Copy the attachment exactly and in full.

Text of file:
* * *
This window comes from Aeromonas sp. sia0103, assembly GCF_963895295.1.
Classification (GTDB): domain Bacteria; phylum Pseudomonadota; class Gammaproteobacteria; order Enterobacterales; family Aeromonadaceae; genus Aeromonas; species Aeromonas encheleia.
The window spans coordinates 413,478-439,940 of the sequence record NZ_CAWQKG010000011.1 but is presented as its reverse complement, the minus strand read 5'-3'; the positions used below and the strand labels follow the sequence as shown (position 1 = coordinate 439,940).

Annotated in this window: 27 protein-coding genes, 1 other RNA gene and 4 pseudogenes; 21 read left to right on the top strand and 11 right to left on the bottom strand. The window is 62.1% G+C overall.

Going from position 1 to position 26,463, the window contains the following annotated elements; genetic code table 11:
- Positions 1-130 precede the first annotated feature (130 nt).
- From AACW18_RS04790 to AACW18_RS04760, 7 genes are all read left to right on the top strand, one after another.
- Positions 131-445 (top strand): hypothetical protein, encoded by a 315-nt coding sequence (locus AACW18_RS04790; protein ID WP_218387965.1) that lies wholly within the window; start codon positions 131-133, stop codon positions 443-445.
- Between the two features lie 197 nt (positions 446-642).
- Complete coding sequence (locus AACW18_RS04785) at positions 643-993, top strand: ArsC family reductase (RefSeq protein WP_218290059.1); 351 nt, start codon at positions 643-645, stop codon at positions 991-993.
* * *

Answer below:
This window comes from Aeromonas sp. sia0103, assembly GCF_963895295.1.
Classification (GTDB): domain Bacteria; phylum Pseudomonadota; class Gammaproteobacteria; order Enterobacterales; family Aeromonadaceae; genus Aeromonas; species Aeromonas encheleia.
The window spans coordinates 413,478-439,940 of the sequence record NZ_CAWQKG010000011.1 but is presented as its reverse complement, the minus strand read 5'-3'; the positions used below and the strand labels follow the sequence as shown (position 1 = coordinate 439,940).

Annotated in this window: 27 protein-coding genes, 1 other RNA gene and 4 pseudogenes; 21 read left to right on the top strand and 11 right to left on the bottom strand. The window is 62.1% G+C overall.

Going from position 1 to position 26,463, the window contains the following annotated elements; genetic code table 11:
- Positions 1-130 precede the first annotated feature (130 nt).
- From AACW18_RS04790 to AACW18_RS04760, 7 genes are all read left to right on the top strand, one after another.
- Positions 131-445 (top strand): hypothetical protein, encoded by a 315-nt coding sequence (locus AACW18_RS04790; protein ID WP_218387965.1) that lies wholly within the window; start codon positions 131-133, stop codon positions 443-445.
- Between the two features lie 197 nt (positions 446-642).
- Complete coding sequence (locus AACW18_RS04785) at positions 643-993, top strand: ArsC family reductase (RefSeq protein WP_218290059.1); 351 nt, start codon at positions 643-645, stop codon at positions 991-993.